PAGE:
It’d been about a week since my PRK laser eye surgery and things had improved: I could walk around with my eyes open and when things were good, objects in the distance looked clearer and crisper than when I used to wear contact lenses. I’d also become slightly addicted to the sleeping pills they gave me, Hypnodorm – it was much better than alcohol; I’d take one and I’d be able to fall into a deep sleep, an uninterrupted sleep, a dreamless sleep, a sleep that I hadn’t had in a long, long time, and it was bliss: I could ignore the world for a few good hours and wake up knowing that another day was successfully over.
“OPEN UP, DEAN, OPEN UP!” I woke up and opened the door and there was Jude and six other friends of ours – three guys and three girls – all excited to see me again and all already a bit drunk. One of the guys, James, ran into my toilet as soon as entering and vomited sushi all over the place. He came out about twenty minutes later and said, “Don’t worry, man, I cleaned it all up, I cleaned it all up.” As that happened everyone else rushed to my table and set up a number of glasses and shot glasses and Greygoose and Southern Comfort and some beer and a bottle of red something and a white bottle of something and Sprite and Coke and that’s about it. “You know I can’t drink yet, right? Because of my meds?” I said to everyone but they ignored me and handed me a shot glass.
What happened next was what happens in every drink up: a guy and a girl snuck off into a room and didn’t come back out, a girl became horribly depressed and anti-social and walked off somewhere and no one followed her, a guy kept yelling, “I’M HUNGRY LET’S GO GET SOME FOOD”, a girl kept giggling and flirting while letting us grope her all over, a bunch of people puked; and as this all escalated what started off as laughter and dancing evolved into a lot of slurring and slow talking, which then evolved into people breaking off into smaller groups, which then evolved into someone sleeping and some people talking quietly amongst themselves and someone constantly asking, “You sure you’re alright to drive home?”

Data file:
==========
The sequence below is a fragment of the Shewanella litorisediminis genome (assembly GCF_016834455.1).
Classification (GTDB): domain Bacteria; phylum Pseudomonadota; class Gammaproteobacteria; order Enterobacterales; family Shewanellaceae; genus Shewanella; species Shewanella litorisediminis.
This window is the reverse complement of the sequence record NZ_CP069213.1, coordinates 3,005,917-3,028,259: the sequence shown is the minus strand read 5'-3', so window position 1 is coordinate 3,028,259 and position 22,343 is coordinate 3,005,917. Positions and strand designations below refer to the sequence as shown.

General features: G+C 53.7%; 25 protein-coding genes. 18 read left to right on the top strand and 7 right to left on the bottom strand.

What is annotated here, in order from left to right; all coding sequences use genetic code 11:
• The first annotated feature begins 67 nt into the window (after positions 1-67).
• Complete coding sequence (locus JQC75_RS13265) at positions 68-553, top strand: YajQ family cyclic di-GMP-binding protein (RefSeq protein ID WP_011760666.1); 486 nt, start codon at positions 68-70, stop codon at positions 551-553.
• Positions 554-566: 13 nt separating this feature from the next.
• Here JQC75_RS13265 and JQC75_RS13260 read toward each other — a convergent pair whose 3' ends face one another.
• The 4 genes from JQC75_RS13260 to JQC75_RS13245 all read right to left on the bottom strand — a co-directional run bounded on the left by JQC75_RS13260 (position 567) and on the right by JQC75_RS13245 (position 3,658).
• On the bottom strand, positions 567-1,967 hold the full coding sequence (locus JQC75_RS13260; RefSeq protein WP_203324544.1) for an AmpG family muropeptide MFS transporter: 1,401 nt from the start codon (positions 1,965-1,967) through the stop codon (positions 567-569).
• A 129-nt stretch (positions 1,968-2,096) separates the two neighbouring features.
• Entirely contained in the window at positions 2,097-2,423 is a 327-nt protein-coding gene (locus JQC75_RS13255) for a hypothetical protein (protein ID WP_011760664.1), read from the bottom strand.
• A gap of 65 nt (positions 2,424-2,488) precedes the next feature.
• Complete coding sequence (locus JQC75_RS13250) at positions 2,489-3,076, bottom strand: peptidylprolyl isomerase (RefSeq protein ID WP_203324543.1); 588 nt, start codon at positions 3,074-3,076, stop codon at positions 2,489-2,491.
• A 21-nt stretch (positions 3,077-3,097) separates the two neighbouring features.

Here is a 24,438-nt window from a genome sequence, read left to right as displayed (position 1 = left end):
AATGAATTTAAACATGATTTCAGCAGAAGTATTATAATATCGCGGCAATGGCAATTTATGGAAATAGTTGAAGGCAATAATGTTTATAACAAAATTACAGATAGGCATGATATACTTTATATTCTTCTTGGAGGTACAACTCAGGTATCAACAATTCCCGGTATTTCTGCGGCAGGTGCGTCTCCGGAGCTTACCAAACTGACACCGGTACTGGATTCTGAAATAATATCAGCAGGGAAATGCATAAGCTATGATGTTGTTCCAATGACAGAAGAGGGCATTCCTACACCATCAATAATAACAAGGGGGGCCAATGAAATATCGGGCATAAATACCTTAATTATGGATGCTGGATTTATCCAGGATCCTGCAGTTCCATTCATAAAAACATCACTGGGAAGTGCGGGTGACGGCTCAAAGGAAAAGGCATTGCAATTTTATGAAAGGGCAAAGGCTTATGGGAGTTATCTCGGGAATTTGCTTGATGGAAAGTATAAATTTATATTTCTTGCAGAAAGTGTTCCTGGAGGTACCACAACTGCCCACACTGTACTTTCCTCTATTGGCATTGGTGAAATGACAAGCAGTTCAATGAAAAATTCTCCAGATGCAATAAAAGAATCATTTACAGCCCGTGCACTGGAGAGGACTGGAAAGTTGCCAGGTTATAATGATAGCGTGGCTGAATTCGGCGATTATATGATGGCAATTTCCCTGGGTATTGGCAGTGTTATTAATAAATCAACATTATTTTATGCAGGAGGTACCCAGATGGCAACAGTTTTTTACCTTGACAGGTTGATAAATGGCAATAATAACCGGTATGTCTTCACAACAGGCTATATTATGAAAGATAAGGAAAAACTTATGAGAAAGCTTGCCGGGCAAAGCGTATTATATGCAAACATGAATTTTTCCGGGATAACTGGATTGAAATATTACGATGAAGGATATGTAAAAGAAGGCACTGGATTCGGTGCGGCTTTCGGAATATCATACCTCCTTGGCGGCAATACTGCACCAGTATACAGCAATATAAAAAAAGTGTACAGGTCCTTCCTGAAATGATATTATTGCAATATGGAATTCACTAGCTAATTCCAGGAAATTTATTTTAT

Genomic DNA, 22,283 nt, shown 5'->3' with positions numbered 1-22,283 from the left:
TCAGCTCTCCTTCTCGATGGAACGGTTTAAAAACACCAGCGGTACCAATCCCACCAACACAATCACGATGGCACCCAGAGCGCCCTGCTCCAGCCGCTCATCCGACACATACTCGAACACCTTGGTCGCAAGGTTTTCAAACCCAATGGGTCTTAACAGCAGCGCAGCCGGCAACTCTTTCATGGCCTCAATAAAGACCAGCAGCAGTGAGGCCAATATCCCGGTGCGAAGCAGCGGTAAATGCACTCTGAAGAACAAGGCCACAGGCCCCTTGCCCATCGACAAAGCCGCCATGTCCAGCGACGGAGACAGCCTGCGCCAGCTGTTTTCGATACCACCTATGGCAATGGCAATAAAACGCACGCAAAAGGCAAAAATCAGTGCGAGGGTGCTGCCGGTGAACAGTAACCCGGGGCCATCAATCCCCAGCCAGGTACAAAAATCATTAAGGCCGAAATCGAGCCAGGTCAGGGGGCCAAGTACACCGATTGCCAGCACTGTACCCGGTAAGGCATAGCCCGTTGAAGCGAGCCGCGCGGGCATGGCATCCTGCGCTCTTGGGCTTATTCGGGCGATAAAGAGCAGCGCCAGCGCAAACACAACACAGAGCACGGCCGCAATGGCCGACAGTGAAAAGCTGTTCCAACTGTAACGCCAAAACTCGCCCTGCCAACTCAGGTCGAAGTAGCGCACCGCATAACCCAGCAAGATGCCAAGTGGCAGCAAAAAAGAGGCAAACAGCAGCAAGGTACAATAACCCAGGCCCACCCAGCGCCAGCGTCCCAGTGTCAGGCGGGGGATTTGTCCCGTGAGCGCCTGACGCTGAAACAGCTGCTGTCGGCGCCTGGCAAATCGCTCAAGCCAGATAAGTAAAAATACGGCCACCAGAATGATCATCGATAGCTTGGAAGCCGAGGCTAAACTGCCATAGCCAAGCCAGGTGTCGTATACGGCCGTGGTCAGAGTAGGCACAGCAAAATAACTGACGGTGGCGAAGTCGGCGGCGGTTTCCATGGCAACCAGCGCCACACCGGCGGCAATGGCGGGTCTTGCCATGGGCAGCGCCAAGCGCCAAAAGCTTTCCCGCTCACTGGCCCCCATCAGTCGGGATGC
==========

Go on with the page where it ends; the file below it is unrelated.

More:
It was seven in the morning and we were still awake and I needed to go for an eye check up. My vision wasn’t reliable yet so one of the girls, the one who became anti-social earlier, ended up driving me. We were both dizzy and tired, and once in a while I’d catch her closing her eyes and drifting off into a sidewalk or into another car. We chuckled. After my eye check up we parked at a restaurant in Paddington that was closed, and, sitting there in the sunny parking lot not knowing what to do, we spoke about life for a while, and once we were sick of talking about life we browsed by the stores scattered around Paddington, and once we were sick of browsing by the stores scattered around Paddington we drove off to meet a friend of hers who gave me more Hypnodorm for free even if I offered her money.
We went to DFO where she bought ten dollar shoes; we had lunch; she drove me home. “Do you have cocaine?” she asked me as she parked her car. I said no, and she hugged me and I said thanks for the lift and she handed me a music CD of a group called Ou Est Le Swimming Pool and said goodbye. I was exhausted. I walked inside and looked at the mirror, but not at my reflection: I looked for something above me, to the right; I don’t know why, but it looked strange and dark and frightening. I closed my eyes and opened them and the thing, the horrible thing – it was still there. I walked to my room and put the CD on the floor. I sat on the edge of my bed, which now smelt like sweat and vagina. I thought about nothing for a while, texted a few people. I lay down, took a pill, smiled and went to sleep.
Some extra news: I’ve published two teaser short stories in lead up to my book, Surface Children. You can view the short stories here.